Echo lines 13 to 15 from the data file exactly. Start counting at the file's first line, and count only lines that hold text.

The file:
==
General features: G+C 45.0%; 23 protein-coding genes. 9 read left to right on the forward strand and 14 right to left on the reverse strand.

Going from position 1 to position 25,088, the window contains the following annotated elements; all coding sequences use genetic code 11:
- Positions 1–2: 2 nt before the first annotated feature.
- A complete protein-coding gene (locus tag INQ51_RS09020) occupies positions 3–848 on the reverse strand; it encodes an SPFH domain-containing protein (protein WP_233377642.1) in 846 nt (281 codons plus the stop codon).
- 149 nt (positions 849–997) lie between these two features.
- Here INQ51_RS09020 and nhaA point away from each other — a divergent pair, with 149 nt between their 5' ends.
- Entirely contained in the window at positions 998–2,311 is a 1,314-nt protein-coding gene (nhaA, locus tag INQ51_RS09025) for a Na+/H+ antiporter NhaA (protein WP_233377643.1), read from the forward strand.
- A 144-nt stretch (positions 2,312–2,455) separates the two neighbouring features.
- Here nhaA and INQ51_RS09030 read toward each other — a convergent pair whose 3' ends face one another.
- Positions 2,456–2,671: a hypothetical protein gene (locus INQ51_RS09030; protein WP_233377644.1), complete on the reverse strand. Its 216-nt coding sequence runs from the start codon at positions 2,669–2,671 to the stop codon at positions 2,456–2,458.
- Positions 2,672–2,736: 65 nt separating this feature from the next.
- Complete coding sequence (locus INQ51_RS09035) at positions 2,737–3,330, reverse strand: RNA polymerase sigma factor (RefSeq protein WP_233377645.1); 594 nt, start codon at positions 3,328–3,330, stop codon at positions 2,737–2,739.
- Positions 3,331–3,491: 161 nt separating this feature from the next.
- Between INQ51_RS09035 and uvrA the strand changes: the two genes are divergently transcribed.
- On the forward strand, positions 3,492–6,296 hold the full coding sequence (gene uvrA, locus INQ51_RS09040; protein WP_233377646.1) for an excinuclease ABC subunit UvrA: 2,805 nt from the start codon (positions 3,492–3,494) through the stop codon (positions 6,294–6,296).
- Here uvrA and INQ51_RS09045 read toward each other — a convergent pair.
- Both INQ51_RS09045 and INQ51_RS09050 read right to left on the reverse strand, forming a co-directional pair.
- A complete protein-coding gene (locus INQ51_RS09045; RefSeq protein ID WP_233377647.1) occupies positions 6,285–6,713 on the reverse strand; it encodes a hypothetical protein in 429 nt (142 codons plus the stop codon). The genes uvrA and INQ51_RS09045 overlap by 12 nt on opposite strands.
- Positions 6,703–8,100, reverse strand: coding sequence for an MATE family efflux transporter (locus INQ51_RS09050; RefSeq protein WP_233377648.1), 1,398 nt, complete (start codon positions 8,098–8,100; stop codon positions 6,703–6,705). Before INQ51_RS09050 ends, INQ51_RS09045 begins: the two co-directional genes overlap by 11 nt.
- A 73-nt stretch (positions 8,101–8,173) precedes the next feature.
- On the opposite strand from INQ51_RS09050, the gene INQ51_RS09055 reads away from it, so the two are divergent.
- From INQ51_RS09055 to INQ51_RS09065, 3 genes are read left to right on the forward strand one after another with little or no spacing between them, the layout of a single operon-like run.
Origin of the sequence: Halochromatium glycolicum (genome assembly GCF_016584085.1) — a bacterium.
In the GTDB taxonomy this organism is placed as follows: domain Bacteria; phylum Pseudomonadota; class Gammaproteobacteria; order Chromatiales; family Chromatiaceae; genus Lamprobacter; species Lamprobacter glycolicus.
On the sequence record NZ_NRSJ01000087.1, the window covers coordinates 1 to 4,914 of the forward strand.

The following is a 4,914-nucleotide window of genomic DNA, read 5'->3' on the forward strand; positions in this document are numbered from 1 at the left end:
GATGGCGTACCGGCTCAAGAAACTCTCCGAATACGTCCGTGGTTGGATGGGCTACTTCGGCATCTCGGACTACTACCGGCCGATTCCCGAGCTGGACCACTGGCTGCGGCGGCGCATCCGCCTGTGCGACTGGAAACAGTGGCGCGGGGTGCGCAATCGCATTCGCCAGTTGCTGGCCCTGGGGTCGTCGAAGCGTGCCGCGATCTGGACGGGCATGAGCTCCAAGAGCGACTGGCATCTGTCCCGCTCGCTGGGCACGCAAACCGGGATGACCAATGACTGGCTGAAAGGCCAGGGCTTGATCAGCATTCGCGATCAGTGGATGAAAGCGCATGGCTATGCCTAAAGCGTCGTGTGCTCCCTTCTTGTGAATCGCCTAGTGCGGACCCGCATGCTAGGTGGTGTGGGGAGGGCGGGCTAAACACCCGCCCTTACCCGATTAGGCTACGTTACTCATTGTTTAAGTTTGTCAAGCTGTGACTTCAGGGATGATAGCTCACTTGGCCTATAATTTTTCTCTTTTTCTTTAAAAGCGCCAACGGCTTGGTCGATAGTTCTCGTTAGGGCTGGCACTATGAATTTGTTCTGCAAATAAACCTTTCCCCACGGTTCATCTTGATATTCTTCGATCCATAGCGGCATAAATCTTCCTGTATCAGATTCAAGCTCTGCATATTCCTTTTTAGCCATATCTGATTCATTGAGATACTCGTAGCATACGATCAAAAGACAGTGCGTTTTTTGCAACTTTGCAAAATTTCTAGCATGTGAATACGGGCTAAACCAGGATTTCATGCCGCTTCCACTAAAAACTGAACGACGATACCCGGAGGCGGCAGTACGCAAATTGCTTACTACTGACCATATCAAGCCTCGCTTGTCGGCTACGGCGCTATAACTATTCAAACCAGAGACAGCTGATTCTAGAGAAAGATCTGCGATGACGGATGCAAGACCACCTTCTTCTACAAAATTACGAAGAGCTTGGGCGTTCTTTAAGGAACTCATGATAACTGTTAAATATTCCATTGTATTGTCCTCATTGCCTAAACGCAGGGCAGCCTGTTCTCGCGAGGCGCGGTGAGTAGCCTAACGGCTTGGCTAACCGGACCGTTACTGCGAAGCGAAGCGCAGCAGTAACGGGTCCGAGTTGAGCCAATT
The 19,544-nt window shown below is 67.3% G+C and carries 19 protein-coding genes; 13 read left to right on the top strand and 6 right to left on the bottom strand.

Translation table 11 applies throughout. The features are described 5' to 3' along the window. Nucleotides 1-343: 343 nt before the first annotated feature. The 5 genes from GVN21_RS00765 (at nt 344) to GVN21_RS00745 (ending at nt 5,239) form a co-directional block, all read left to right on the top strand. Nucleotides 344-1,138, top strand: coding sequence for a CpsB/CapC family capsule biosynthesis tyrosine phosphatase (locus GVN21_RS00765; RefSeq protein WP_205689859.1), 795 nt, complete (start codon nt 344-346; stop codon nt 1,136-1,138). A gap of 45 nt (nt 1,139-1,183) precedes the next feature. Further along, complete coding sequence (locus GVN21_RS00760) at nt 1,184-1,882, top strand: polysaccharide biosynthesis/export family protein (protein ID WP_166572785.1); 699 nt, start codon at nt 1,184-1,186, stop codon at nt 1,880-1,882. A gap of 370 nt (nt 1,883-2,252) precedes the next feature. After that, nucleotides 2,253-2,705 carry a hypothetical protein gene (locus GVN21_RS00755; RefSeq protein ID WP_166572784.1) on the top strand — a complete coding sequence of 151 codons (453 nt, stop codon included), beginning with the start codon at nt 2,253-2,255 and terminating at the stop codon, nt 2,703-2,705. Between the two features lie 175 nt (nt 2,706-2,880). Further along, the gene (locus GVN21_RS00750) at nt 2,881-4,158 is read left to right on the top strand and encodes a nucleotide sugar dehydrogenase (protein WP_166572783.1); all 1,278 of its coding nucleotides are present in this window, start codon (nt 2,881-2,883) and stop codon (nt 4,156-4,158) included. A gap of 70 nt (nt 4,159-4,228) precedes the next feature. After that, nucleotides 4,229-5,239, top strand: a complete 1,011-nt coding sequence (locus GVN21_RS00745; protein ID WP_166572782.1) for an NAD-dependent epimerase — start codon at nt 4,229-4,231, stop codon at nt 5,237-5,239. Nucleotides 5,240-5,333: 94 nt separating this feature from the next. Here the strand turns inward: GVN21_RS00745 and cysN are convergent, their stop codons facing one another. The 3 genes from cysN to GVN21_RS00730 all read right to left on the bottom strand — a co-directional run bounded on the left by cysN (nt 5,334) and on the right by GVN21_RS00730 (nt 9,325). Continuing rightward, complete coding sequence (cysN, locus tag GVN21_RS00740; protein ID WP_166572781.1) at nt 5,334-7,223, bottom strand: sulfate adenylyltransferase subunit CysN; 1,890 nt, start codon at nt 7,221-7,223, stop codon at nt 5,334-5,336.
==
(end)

- Positions 3,331–3,491: 161 nt separating this feature from the next.
- Between INQ51_RS09035 and uvrA the strand changes: the two genes are divergently transcribed.
- On the forward strand, positions 3,492–6,296 hold the full coding sequence (gene uvrA, locus INQ51_RS09040; protein WP_233377646.1) for an excinuclease ABC subunit UvrA: 2,805 nt from the start codon (positions 3,492–3,494) through the stop codon (positions 6,294–6,296).